Secure Teleworking infographic

National Cybersecurity Awareness Month: Steps for Secure Teleworking

by Office of the Deputy Chief of Naval Operations for Information Warfare (N2N6) | 19 October 2020

by Office of the Deputy Chief of Naval Operations for Information Warfare (N2N6) | 19 October 2020

“Overwhelmingly, federal employees who telework have a positive sentiment about teleworking”, according to a recent survey. Another survey found teleworkers enjoy having flexible work hours and fewer distractions and not having to commute.

Hackers like teleworking too.

Cybersecurity experts have noticed an increasing number of attacks against teleworking and online collaboration solutions and more phishing attempts that use the subject of Coronavirus or COVID-19 as a lure. This jump in threat activity makes following cybersecurity policy and guidance while working remotely even more important than it was before.  

If you follow the cybersecurity guidance for defending yourself at home in last week’s article, you should be well-protected. This article amplifies some of the key points made during week 2 and introduces other secure teleworking steps from the National Security Agency, DHS, and DoD.  

Protect your router. If you install a router on your home network, ensure it has a firewall. Follow your router’s instructions for disabling remote administration so changes can only be made by someone on your home network.

Keep it current. Using the latest operating system version on your personal computing devices is important because the most recent one will contain security features not found in older versions. Many of these features are enabled by default and help prevent common exploits.

For Navy computers connected to the network through a Virtual Private Network (VPN), apply the most recent software patches remotely by following the instructions in paragraph 7.c.(5)(b) of NAVADMIN 123/20, EFFECTIVE USE OF REMOTE WORK OPTIONS UPDATE.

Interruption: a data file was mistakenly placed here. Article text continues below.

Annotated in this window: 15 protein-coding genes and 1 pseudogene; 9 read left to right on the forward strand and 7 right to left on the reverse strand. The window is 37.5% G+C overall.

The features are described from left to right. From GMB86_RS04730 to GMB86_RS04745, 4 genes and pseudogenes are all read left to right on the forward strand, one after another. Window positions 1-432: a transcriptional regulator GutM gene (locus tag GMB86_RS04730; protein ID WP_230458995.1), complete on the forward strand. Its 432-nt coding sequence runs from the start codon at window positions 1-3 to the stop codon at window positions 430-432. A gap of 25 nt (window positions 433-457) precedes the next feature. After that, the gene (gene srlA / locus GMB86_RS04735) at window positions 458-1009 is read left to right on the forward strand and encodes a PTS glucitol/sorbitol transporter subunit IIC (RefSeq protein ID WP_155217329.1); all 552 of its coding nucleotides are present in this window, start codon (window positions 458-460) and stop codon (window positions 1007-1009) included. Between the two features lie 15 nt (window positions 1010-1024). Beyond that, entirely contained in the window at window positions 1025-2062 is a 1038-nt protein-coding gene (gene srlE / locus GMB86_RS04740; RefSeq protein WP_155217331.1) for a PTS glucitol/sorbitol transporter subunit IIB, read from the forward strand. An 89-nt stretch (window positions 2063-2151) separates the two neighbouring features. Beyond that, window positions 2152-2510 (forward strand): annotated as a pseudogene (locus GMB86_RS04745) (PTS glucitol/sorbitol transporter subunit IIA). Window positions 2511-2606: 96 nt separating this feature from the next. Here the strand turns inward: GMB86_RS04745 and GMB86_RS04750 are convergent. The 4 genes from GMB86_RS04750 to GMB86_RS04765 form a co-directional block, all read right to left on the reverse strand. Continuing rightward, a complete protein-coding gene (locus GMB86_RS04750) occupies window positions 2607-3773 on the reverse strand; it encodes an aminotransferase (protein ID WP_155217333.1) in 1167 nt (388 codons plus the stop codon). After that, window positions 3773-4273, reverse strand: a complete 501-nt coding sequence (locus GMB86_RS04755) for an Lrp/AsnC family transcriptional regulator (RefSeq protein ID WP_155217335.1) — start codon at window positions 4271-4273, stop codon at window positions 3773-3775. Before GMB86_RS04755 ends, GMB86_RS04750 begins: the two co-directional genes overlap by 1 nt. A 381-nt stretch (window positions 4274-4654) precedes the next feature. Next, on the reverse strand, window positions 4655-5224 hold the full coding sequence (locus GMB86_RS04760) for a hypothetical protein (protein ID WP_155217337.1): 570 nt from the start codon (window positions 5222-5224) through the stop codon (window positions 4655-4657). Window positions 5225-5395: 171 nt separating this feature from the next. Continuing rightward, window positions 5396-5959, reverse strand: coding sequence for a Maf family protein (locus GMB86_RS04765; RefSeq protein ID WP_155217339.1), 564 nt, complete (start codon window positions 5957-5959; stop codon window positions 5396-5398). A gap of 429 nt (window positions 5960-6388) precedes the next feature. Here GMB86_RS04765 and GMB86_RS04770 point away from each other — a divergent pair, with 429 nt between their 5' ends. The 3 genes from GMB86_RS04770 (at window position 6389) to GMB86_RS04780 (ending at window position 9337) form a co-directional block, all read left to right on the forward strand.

Shut it down. Limit your vulnerability to intrusions by turning off your wireless access point/router and other computing devices (including printers) when they are not being used.

Trim down. Every application on your personal computing device is a potential target. The more programs you remove, the more secure your device becomes. 

Keep devices apart. Prevent possible transmission of malware between your cell phone and personal computer by charging your phone with an adapter instead of connecting it to your computer.

Don’t connect unauthorized devices. Like at work, do not connect storage devices, such as thumb drives and external hard drives to Navy-issued computers. Do not connect any personally owned device that prints, including multi-function devices, to Navy computers. External monitors may be connected to Navy computers if they do not use a USB connection or have any storage capacity. You may also connect a personal keyboard or mouse. 

Remove your CAC or lock your computer. Always remove your CAC when you step away from your computer – just as you would if you were at work.  

Don’t mix business and pleasure. Do not use personal email for Navy business or forward email from a Navy account to a personal account.

Protect sensitive information. Encrypt emails containing sensitive information that should be protected from unauthorized access, including Controlled Unclassified Information, Personally Identifiable Information, and Protected Health Information. Do not store this type of information on your personal computing devices. For Outlook Web Access users, Transport Layer Security (TLS) 1.2 must be enabled to support encryption. Instructions for enabling TLS 1.2 are available at

Guard against shoulder-surfing and eavesdropping. If possible, arrange your home workspace to prevent others from seeing your computer screen or overhearing your work conversations. Disconnect digital assistants when they are not being used. Limit conversations near baby monitors, toys that record audio, and digital assistants. Turn off webcams, microphones and video conference applications when they are not being used.

The Navy is counting on you to keep cybersecurity top-of-mind as you telework so we can remain secure during this time of heightened activity by our adversaries.

Do your part to defend the Navy in cyberspace.


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